Following the breakdown of talks with the government on Friday, the country’s main trade unions, the OGBL, LCGB and civil servants’ representation the CGFP, on Sunday issued a statement that delivered an ultimatum--change the covid law or face workplace and legal action.
On Monday parliament is likely to vote in the new covid law that will allow employers to introduce CovidCheck status as they see fit - it could be used to access the entire workplace or specific common areas, for example. But the parallel scrapping of self-tests, meaning only that certified rapid antigen tests, taken at a pharmacy for example, will be valid in addition to PCR tests, is another cause for concern as it will leave employees out of pocket.
In its statement, the unions reiterate that they entered Friday’s talks with employment minister Dan Kersch, health minister Paulette Lenert and education minister Marc Hansen in good faith. The made it clear that they are not opposed to the government’s vaccination campaign and, indeed, advocate voluntary vaccination. “However, the objective must not be to make life a living hell for the unvaccinated, just to increase the vaccination quota for better or worse,” the unions wrote.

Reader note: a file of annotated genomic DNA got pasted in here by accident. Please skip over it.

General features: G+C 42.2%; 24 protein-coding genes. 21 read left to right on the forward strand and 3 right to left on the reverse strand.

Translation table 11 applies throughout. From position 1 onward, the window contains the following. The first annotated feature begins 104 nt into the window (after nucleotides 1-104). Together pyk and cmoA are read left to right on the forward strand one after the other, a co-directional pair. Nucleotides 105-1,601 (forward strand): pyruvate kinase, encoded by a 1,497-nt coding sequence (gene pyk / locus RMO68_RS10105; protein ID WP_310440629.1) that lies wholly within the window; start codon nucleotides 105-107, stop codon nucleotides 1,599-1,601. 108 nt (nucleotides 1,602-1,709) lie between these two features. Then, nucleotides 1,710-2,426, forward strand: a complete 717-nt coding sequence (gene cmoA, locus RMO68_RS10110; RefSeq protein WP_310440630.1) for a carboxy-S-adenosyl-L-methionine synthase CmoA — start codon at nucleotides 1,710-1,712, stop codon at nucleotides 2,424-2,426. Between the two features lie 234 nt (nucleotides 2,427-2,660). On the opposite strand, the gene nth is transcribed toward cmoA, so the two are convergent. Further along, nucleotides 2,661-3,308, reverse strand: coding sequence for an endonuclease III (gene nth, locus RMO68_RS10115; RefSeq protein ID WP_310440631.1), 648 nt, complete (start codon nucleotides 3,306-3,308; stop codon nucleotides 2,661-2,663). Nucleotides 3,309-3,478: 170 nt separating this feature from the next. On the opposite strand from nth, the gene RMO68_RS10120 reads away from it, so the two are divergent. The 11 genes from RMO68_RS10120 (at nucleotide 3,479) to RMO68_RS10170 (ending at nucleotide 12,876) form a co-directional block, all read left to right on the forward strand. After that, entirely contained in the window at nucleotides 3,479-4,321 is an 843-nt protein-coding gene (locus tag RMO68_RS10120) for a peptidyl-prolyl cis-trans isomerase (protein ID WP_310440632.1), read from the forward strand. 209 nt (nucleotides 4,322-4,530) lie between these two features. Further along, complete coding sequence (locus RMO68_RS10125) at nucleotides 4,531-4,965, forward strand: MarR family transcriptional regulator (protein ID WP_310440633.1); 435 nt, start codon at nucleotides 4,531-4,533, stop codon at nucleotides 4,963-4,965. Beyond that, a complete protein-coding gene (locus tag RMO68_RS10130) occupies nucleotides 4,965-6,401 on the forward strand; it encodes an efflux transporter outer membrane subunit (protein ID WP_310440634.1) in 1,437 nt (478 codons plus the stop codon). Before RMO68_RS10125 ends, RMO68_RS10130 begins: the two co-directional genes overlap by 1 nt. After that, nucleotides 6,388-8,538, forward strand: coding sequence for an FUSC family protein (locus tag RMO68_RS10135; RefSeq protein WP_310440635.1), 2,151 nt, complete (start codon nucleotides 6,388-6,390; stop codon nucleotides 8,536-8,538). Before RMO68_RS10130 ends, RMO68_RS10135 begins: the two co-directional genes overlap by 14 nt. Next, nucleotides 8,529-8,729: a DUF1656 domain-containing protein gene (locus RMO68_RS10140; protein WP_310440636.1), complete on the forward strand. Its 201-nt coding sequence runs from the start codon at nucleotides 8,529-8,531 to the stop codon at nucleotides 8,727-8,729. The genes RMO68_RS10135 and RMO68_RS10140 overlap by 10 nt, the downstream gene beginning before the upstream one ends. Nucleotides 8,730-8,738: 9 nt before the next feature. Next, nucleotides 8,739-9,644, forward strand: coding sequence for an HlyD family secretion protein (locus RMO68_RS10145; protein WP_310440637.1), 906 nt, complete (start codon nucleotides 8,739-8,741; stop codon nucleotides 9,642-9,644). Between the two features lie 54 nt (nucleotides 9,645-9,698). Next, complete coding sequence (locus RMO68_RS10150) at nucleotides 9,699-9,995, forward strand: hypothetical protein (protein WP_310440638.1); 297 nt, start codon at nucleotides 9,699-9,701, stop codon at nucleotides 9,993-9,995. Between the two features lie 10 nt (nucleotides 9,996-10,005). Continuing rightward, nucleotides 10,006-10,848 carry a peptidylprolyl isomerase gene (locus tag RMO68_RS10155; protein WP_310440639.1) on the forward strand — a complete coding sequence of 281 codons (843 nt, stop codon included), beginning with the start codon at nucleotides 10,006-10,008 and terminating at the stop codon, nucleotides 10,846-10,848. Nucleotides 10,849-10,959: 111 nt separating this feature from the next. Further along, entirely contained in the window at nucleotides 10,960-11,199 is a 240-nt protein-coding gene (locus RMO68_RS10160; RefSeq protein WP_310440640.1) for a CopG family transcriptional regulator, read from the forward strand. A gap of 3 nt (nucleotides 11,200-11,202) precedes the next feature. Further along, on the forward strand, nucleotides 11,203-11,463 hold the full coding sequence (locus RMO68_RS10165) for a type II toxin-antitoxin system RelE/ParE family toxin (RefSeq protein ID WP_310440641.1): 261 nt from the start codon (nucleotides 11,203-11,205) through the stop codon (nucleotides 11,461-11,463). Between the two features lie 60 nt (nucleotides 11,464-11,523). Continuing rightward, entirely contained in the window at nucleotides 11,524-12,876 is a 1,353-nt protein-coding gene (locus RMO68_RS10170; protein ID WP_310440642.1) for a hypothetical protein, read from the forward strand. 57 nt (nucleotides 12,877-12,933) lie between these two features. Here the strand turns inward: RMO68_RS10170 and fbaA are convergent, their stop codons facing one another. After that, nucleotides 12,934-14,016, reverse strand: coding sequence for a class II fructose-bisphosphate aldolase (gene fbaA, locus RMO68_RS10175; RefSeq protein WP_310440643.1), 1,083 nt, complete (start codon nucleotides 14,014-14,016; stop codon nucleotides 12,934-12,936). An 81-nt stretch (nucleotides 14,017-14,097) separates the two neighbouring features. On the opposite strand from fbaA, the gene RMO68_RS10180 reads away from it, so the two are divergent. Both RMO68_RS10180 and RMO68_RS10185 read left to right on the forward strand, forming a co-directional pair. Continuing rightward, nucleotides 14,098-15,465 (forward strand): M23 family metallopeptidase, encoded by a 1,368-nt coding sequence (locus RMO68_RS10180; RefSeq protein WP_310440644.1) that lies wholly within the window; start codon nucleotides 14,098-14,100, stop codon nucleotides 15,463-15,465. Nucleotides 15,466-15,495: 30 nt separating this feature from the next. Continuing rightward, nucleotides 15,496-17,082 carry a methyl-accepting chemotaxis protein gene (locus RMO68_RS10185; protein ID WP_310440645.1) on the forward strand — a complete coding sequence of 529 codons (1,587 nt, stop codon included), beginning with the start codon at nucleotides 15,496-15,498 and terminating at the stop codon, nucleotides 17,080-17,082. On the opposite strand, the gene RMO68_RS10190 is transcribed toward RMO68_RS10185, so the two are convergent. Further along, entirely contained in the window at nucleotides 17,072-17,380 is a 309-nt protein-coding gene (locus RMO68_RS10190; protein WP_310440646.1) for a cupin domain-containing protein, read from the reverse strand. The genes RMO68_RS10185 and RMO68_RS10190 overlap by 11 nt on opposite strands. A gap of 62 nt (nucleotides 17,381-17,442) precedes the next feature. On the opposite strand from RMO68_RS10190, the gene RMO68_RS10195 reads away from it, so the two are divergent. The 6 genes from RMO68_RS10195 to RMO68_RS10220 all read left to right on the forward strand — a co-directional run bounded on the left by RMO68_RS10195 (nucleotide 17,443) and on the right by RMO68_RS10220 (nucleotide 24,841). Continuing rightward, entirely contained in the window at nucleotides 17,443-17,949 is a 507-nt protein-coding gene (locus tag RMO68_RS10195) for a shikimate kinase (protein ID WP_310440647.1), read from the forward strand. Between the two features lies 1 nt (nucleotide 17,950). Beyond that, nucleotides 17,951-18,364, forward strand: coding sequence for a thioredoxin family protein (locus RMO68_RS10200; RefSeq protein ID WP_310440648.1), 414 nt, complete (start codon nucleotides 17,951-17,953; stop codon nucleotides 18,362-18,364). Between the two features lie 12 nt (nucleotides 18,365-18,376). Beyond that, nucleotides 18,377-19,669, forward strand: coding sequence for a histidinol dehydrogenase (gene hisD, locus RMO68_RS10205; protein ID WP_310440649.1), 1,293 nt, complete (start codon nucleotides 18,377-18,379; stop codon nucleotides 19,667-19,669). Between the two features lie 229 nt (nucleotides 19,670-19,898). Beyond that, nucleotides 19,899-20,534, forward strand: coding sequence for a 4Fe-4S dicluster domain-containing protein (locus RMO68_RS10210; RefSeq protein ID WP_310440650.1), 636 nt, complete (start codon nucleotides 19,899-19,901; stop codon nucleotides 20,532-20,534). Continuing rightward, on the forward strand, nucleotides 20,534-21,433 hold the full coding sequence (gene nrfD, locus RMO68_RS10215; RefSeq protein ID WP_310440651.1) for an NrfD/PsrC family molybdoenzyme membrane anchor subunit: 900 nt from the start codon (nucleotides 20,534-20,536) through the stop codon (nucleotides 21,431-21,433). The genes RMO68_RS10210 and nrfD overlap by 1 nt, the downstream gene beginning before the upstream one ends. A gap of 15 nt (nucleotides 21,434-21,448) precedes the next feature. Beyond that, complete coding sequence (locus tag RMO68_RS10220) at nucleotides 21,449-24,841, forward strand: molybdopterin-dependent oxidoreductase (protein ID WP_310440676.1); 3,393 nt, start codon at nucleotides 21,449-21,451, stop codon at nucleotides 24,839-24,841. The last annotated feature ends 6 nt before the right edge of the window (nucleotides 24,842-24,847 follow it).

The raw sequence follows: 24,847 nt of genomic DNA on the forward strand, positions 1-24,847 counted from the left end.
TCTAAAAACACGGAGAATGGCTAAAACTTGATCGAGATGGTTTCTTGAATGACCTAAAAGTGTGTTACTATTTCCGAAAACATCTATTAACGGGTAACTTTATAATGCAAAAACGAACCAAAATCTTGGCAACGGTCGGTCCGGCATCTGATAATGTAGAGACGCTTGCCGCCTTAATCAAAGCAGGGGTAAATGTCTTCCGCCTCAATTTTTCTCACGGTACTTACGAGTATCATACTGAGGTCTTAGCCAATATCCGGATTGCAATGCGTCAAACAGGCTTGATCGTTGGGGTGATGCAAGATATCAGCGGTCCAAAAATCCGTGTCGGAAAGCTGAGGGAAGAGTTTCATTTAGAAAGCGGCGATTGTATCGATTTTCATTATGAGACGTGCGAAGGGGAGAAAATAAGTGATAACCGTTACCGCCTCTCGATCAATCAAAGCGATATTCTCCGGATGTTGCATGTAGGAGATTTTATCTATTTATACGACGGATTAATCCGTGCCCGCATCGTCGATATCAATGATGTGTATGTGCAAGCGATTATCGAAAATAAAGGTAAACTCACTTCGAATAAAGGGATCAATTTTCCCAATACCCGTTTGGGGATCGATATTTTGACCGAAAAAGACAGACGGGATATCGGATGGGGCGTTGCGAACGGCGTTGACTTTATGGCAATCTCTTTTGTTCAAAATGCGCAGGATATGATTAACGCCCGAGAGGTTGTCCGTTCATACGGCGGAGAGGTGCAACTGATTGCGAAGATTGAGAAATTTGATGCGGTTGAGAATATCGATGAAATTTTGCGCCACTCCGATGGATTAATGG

They argue that the government’s approach is counterproductive and that, despite saying at the start of the pandemic that mandatory vaccination was not going to be a policy, by exerting pressure on those citizens who, “for whatever reason did not take up protective vaccine…ultimately, mandatory vaccination is being introduced through the back door.”
The unions warn that the new law is causing uncertainty and anxiety for both employers and employees and that it also risks creating human resources bottlenecks.
“The CGFP, LCGB and OGBL firmly believe that no one under the rule of law should treated as a second-class citizen merely because of their personal conviction,” the statement continues. They cite Luxembourg’s recent election to the UN Human Rights Council, saying “it would be unfortunate to herald this honourable premiere immediately with a false start.”
The say the law was drawn up in haste without creating a clearly defined legal framework, and that by not containing any details of possible sanctions it is open to abuse. “The introduction of the 3G concept in the workplace” has placed the coalition on “very thin ice, both legally and in terms of data protection,” the unions say.